US Marine's family reunited with his war bracelet found in Auckland

Last updated 15:32 02/04/2017

Jim Campbell speaking from San Diego says his father would be mightily pleased to have his bracelet returned to his family.

Master sergeant Harry Francis Campbell's bracelet.
Ola Thorsen
LtCol John Black watched the repatriation ceremony with the Turner family.
Ola Thorsen
The Turner family and LtCol John Black watch the repatriation ceremony from Auckland.

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US Marine Harry Campbell's silver bracelet remained buried in dirt at St Marys Bay, Auckland, for more than 70 years. 

The bracelet was found in 2015 by the Turner family using a metal detector and on Sunday they watched the bracelet being returned to Campbell's family at the Marine's main West Coast base, Camp Pendleton, in San Diego county.

Campbell, who served with the 1st Engineer Battalion, Division Special Troops, 1st Marine Division, died in 2013. He was in New Zealand in 1942.

Stephen Turner said the family was "blown away" by the ceremony and the importance given to the bracelet.

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"All we thought was we would get it back to the people involved."

His family was honoured to have played a part in something that was clearly very meaningful for the Campbell family, he said. 

The bracelet was found at Point Erin Park, buried about 150mm down, he said.

It was engraved with the name H.F. Campbell and what appeared to be a service ID number. Etched into the silver were the words "New Zealand," "Australia," and "Honolulu."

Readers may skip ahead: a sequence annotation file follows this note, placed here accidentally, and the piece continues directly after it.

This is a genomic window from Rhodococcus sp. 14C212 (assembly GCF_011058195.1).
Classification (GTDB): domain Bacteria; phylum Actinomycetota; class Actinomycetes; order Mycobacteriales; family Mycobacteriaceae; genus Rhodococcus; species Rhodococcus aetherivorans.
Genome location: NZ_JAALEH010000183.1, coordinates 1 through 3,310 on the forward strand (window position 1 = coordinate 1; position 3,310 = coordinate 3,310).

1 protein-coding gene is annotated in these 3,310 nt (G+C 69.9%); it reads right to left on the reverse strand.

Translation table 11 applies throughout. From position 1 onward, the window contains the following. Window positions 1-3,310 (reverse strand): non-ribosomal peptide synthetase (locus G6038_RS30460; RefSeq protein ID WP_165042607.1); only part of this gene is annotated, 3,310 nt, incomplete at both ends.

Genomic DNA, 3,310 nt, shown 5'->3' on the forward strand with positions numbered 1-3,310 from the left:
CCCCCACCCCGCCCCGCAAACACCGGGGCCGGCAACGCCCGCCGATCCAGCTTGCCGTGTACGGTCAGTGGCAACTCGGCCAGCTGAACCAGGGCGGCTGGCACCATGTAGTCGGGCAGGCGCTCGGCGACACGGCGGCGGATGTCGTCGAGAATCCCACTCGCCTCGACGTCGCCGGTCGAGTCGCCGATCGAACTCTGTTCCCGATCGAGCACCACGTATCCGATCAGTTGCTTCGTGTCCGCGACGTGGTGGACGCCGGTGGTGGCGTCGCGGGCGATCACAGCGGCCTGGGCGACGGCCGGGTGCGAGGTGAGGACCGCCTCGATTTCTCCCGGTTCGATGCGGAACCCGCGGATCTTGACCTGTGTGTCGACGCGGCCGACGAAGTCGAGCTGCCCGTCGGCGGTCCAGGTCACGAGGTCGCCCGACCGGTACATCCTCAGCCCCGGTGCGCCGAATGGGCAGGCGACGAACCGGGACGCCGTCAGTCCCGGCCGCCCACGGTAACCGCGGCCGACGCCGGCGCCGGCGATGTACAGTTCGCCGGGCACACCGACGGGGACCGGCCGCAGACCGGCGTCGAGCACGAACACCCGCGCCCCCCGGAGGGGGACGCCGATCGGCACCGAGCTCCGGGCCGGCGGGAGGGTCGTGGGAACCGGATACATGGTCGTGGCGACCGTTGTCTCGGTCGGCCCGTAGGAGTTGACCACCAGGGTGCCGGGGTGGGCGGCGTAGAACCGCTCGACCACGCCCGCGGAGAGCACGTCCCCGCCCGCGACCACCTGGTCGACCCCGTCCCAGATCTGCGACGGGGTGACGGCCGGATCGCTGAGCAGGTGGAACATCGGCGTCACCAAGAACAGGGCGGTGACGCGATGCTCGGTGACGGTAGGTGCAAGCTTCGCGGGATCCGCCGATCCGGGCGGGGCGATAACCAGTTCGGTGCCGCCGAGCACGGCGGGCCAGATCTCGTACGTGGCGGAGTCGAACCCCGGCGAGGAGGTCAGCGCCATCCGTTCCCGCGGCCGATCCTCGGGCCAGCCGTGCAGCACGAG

Turner believes the Marines were camped in what is now the park during World War II.

The family tried a number of avenues to find Campbell but struck gold when they visited Hawaii last year, and contacted the Hawaii Army Museum.

Working with the Marines' headquarters, the museum was able to confirm the bracelet must have belonged to Harry Francis Campbell, born in August 1922 in Missouri, who was last on active duty in California as a Master Sergeant. 

The bracelet was then returned to Campbell's adult children, Jim and Patti, who live in Palm Desert, in a repatriation ceremony that was being watched live by the Turner family in Auckland via FaceTime on Saturday.

Wellington-based US Marine, LtCol John Black flew to Auckland to meet the Turner family and watched the ceremony with them. He presented the family with a certificate of appreciation and two ceremonial coins.

Jim Campbell said the find was a shock and he was sure his father would be looking down, wanting to thank the Turner family.

His father had fought at Guadacanal in the Solomons Islands and enjoyed talking about his war experiences.

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The battle of Guadacanal was fought between 7 August 1942 and 9 February 1943 and was the first major offensive by Allied forces against Japanese forces.

- Stuff


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